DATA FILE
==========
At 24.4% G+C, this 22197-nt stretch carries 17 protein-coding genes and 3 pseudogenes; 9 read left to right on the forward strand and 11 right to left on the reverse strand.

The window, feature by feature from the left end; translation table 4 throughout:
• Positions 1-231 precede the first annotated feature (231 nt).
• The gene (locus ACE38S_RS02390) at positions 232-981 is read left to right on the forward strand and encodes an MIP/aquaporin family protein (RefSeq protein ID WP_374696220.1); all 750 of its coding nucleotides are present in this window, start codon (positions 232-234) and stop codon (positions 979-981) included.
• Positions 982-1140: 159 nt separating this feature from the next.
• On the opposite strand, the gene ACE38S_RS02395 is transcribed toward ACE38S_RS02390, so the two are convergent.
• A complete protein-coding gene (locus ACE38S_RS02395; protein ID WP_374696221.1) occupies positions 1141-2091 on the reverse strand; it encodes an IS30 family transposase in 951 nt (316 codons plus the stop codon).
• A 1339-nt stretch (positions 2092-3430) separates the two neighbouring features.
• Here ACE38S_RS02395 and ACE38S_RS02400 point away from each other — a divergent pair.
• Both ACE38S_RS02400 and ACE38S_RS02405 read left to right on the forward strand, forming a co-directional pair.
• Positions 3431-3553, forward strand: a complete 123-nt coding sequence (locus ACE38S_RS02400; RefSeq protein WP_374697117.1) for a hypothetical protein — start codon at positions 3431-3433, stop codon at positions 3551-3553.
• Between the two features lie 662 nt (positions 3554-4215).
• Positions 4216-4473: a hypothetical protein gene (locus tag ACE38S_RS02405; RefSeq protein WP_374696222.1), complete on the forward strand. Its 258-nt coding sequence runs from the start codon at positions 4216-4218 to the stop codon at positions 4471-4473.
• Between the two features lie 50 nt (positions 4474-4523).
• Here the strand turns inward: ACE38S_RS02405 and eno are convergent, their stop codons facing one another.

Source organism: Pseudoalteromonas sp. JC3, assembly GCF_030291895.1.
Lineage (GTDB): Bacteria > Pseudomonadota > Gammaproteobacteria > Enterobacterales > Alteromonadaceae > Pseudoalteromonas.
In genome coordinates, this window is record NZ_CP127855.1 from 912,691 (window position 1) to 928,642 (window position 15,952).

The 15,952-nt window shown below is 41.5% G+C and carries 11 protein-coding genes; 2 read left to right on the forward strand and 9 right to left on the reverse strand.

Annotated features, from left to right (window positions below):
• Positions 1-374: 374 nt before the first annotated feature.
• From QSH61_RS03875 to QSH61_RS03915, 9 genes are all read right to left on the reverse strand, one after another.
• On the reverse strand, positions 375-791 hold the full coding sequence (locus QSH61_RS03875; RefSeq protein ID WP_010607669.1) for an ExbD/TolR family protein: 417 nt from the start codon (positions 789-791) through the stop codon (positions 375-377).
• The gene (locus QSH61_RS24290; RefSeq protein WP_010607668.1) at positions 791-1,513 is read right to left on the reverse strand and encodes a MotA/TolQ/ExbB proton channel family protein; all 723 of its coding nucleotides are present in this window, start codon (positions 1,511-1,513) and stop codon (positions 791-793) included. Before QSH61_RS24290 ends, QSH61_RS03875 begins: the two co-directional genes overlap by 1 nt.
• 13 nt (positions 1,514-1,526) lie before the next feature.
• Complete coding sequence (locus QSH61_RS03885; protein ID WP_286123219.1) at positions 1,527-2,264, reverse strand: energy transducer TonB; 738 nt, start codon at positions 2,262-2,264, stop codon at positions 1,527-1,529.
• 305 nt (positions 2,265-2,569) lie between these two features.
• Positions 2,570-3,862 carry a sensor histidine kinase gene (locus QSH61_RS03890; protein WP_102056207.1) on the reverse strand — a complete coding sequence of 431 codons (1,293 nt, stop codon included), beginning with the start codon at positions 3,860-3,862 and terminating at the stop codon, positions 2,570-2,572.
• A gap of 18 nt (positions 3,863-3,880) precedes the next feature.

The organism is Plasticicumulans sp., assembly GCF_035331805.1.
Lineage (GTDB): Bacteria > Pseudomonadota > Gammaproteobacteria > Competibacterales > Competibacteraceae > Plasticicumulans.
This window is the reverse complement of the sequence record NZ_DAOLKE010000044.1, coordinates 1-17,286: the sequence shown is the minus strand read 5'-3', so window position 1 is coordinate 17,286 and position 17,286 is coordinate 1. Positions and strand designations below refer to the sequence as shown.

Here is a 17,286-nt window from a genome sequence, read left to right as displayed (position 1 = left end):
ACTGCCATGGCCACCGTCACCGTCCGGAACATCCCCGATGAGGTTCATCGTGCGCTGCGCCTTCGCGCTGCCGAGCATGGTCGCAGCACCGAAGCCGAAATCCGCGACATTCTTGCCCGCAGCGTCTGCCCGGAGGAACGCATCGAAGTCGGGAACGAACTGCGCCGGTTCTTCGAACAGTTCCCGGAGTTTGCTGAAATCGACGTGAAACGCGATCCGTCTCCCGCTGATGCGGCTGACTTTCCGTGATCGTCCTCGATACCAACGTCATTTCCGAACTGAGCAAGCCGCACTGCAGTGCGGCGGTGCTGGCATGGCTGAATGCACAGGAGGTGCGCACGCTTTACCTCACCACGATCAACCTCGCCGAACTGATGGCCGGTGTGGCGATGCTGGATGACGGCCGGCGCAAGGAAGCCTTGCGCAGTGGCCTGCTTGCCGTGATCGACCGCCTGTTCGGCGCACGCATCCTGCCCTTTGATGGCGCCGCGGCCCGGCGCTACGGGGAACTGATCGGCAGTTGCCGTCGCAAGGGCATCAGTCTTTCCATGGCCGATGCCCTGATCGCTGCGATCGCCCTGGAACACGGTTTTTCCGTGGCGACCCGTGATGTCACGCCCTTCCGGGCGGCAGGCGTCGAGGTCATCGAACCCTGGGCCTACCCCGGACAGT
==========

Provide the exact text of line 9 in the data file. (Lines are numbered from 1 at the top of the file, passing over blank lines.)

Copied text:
• Here ACE38S_RS02395 and ACE38S_RS02400 point away from each other — a divergent pair.